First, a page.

The proportion of individuals exposed to insecticide treatments is another critical factor in the development of resistance. The carrying capacity of the landscape, in terms of number of individuals colonising OSR crops, depends on the surface area of non-crop refuges where the individuals compete before and after hibernation. The sensitivity of the model was investigated by varying the surface area of non-crop refuge. The number of fields and woodlands were kept constant in all 6 landscapes, but the surface area of non-crop refuge was decreased to 5 ha by randomly replacing some refuge with an empty cell, or increased to 15 ha by allocating the empty cells as refuges. In this way, the area of OSR remained constant. Calendar and threshold scenarios responded differently to these changes. Relative to the baseline simulations, the change in the surface area of non-crop refuge was positively correlated with the number of years before the outbreak of resistance in calendar scenarios. For threshold scenarios, the relation was opposite, i.e. greater surface area of non-crop refuge accelerated the development of resistance relative to the baseline simulations. The greater surface area of non-crop refuge diminished the competition among insect before and after hibernation. For this reason, OSR crop were colonised in greater numbers and insecticide treatments were applied more frequently in threshold scenarios, hence the relative increase in the speed of resistance development. The effect was opposite for calendar treatments because the number of applications remained the same. In these scenarios, a larger non-crop refuge sheltered more individuals from insecticide treatments, as in [5].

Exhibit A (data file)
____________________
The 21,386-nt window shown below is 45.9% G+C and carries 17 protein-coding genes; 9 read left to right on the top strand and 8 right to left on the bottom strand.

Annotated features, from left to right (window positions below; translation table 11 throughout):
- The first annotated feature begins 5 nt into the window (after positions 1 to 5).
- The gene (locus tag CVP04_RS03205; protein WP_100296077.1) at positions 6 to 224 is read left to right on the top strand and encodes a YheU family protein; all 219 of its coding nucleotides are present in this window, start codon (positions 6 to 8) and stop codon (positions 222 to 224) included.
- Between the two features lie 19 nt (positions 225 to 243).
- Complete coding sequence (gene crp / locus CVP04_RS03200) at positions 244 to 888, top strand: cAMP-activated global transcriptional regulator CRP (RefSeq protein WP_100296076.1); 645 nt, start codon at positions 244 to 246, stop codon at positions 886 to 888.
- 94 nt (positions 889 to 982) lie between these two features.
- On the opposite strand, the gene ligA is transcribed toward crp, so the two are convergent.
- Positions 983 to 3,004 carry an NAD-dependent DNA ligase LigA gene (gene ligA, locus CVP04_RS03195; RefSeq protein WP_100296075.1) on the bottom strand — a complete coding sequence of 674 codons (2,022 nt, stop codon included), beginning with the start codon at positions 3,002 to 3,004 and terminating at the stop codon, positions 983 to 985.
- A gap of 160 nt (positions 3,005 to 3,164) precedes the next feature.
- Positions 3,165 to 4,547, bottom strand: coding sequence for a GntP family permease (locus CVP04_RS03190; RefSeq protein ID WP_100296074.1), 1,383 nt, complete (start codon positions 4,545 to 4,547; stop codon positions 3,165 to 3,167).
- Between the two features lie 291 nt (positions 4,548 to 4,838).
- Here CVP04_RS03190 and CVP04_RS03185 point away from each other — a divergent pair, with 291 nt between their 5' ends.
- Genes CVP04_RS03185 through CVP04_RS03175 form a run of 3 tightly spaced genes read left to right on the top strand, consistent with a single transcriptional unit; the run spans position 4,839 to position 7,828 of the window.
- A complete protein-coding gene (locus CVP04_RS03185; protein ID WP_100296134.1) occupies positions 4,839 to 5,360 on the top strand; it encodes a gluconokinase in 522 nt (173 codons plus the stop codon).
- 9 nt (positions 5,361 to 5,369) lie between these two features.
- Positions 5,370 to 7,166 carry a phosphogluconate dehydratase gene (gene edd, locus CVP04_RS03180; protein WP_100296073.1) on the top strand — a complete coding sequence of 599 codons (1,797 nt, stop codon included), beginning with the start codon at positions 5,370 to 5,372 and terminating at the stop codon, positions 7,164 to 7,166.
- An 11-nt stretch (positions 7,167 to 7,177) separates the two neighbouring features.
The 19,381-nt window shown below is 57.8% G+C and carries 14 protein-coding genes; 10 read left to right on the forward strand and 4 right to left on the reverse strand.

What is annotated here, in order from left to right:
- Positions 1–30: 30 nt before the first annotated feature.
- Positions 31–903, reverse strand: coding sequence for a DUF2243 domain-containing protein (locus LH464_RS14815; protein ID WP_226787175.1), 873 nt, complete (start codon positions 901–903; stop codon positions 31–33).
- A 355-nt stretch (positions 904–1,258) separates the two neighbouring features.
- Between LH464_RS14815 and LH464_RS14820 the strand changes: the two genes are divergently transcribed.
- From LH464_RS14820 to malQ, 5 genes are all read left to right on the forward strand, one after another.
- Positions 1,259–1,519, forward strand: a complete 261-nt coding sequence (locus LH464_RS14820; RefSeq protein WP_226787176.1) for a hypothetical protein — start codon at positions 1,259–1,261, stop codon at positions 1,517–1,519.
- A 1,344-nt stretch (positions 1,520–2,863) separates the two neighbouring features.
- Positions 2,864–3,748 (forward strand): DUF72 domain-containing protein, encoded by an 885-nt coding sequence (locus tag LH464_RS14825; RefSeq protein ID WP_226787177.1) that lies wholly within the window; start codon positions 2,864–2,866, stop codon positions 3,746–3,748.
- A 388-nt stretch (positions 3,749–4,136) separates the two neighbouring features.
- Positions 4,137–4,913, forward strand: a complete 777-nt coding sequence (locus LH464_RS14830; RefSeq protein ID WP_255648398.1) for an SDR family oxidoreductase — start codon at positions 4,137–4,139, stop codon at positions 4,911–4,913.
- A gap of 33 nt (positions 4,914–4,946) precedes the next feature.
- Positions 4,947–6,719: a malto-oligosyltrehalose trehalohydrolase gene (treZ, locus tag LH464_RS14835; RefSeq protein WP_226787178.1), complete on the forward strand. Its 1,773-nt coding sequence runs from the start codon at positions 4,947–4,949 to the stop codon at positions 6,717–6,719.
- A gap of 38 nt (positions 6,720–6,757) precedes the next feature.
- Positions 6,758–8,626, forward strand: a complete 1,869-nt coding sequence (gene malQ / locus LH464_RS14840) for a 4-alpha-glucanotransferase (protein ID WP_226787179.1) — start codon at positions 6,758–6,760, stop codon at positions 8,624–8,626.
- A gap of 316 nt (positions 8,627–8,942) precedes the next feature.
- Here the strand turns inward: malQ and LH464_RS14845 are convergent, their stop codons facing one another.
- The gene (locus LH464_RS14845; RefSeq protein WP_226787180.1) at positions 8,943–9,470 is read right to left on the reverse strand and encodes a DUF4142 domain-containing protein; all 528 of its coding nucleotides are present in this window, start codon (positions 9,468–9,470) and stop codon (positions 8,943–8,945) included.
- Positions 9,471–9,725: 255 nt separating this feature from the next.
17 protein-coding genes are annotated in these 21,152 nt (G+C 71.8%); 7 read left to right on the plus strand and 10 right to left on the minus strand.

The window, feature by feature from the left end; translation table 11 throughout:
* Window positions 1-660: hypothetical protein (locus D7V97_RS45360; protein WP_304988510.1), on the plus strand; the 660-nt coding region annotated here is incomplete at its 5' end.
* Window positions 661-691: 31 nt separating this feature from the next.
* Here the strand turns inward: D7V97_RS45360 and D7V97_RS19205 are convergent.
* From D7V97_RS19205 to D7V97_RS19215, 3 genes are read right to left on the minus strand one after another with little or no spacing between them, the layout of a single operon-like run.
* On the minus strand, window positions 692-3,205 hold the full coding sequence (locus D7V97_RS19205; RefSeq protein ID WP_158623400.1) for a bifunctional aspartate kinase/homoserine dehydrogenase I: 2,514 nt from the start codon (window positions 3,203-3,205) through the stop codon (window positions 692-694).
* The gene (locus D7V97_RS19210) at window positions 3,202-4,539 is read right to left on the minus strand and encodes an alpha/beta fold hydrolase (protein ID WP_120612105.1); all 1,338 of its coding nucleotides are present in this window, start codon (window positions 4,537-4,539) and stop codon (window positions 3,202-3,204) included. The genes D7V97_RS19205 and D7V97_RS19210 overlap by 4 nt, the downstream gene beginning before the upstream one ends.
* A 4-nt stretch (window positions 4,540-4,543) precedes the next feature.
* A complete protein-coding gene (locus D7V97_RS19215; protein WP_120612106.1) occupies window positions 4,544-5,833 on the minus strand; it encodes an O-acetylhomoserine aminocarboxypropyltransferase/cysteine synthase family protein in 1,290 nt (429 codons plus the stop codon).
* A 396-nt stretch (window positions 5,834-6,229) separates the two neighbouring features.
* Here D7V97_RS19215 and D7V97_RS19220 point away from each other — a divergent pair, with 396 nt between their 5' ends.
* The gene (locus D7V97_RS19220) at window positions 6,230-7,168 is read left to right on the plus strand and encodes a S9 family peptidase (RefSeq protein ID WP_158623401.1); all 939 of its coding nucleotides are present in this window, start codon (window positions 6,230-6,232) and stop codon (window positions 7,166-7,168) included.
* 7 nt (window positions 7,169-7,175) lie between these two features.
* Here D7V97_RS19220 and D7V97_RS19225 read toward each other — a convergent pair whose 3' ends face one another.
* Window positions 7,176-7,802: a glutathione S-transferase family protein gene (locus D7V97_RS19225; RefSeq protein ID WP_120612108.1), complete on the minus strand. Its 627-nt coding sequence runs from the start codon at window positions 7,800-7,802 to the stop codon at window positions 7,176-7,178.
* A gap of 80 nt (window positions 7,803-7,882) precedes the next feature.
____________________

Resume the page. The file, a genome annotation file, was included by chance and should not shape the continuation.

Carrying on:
A sensitivity experiment was also conducted to analyse model responses to the efficacy of the compound. The efficacy curve of pymetrozine ( = 1.5 days,  = 10.6 days) and the genetic coefficient of susceptible individuals ( = 0.72,) were calibrated from 43 field trials following the same procedure as for lambda-cyhalothrin. Pymetrozine has a similar duration of the effect, but a shorter period at maximal efficacy. The control achieved by pymetrozine was lower than for lambda-cyhalothrin, which is reflected by a lower calibrated value for pymetrozine . Observed and simulated controls for the pymetrozine dataset are shown in S1 Fig. Resistance to the compound pymetrozine has never been found in M. aeneus, therefore, a resistance allele identical to the lambda-cyhalothrin resistant allele ( = 0.003 and  = 48.6) was created for the purpose of evaluating the impact of insecticide efficacy on the development of resistance. The control achieved by a single pymetrozine treatment on a population with a resistant allele frequency of 50% is illustrated for 3 modes of inheritances in S2 Fig. As expected, the lower susceptibility of adults to the pymetrozine compound affected all scenarios in a similar way by delaying resistance outbreaks [4].